Michael McKeever is fascinated by history. Not so much the myth and romance of history, but details that stand out like brush strokes on a canvas.
McKeever, 41, has just written "A Short History of San Diego," a book that seeks to penetrate the myth and romance of "America's Finest City."
"The true history of San Diego is not overly romantic," he was saying over lunch. "Truth is, it's more or less neglected. If the state park service (Department of Parks and Recreation) saw what Old Town was like in the old days, they'd be horrified."
In other words, it wasn't the sort of place where chichi boutiques flourished alongside gourmet Mexican cuisine.
"It was dusty, dirty, full of fleas," McKeever said. "The plaza didn't have grass, it smelled. . . . If I could go back in a time machine, I, a San Diegan of Old Town, would feel very cut off. When the Civil War started at Fort Sumter, San Diego didn't have a telegraph line. We had to hear from a person riding on horseback from Los Angeles. Isn't that curious how it parallels many of our feelings about L.A. today?
"People here seemed to be running from or to something else. The first really ambitious people came here as a result of the Gold Rush in the 1840s. But gold played out, and many of those people stayed 'cause they wanted to."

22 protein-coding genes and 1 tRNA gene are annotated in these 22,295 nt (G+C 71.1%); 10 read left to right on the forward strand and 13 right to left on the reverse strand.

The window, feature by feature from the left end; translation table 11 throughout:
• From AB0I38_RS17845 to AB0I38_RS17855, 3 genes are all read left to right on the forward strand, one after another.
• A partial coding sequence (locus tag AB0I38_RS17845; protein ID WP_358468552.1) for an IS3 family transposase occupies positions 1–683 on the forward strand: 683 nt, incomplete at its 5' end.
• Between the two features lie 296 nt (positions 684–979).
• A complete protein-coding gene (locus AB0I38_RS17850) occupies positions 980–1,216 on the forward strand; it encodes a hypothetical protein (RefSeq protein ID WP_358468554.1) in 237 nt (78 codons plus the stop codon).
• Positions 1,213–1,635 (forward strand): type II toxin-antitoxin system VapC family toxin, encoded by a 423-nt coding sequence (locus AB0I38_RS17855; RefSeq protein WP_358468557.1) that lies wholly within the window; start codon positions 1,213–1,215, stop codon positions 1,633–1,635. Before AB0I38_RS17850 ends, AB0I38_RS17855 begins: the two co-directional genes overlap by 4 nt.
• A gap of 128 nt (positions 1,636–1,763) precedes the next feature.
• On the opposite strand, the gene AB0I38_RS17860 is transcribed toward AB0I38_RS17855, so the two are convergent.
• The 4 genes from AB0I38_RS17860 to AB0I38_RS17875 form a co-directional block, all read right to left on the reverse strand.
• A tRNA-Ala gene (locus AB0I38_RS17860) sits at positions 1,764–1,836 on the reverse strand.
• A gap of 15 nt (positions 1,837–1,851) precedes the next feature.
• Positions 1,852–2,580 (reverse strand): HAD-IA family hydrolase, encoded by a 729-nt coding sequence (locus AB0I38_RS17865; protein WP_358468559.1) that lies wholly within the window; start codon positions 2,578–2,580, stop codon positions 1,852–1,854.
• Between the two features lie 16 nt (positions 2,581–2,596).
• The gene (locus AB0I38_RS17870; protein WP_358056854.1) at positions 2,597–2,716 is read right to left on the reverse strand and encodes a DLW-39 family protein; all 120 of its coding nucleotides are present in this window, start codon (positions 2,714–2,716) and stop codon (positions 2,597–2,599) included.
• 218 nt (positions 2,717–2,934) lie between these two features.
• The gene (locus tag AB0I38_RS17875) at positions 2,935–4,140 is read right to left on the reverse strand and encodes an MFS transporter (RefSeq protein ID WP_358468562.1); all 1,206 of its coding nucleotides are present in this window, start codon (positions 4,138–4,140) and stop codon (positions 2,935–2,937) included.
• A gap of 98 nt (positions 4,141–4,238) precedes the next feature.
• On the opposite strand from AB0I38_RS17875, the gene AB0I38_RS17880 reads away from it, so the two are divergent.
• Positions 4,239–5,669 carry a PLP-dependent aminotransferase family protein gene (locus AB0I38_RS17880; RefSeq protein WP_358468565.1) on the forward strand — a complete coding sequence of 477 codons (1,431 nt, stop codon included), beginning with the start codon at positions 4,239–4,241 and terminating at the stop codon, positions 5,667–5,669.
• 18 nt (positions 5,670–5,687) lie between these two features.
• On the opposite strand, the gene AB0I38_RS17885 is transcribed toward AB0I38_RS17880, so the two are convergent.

McKeever is fascinated by "the Wobblies" of 1910, who coincided with the Mexican Revolution. Jack London, a self-proclaimed Wobbly, once described the group as "socialists, anarchists, hobos, chicken thieves, outlaws and undesirable citizens of the United States." The Wobblies' claim to fame was invading Tijuana in May of 1911, only to be beaten by the Mexicans and later shunned by the San Diegans. McKeever said the forces at work in the city were of an incredibly conservative posture.
"San Diego always has been a very conservative city," he said, "a strange mix of idealists and anarchists. The singing group Up With People came here in the 1960s and filled the Civic Theatre three nights running. San Diego is such a conservative city that when the battleship New Jersey showed up in the late '60s, San Diegans filled the decks for hours, walking around, admiring the thing. San Diego was hardly a hotbed of anti-war fever. And yet San Diego had to feel close to 'Nam due to having the naval hospital. Surely, someone must have noticed those pale men in bathrobes sitting on the lawn and wondered, 'Why are they there?' "
McKeever describes the city in large part as an artificial creation.
"People think it's just like Hawaii," he said. "It's not. It's an arid desert. If it weren't for the water from the Colorado River, it could get really rough around here. The Spanish suffered tremendously over lack of water. People reshaped the bay, which is beautiful, to look like it does today. But man had a lot to do in making San Diego San Diego."
San Diego, in some ways, McKeever said, has benefited more from its losses than its gains. It has a splendid natural harbor, but Los Angeles, using a primitive man-made port, became the illogical shipping center. At one time San Diego loomed as the natural terminus of an East-West railroad line, but Los Angeles copped the honor.
Trade-off for Railroad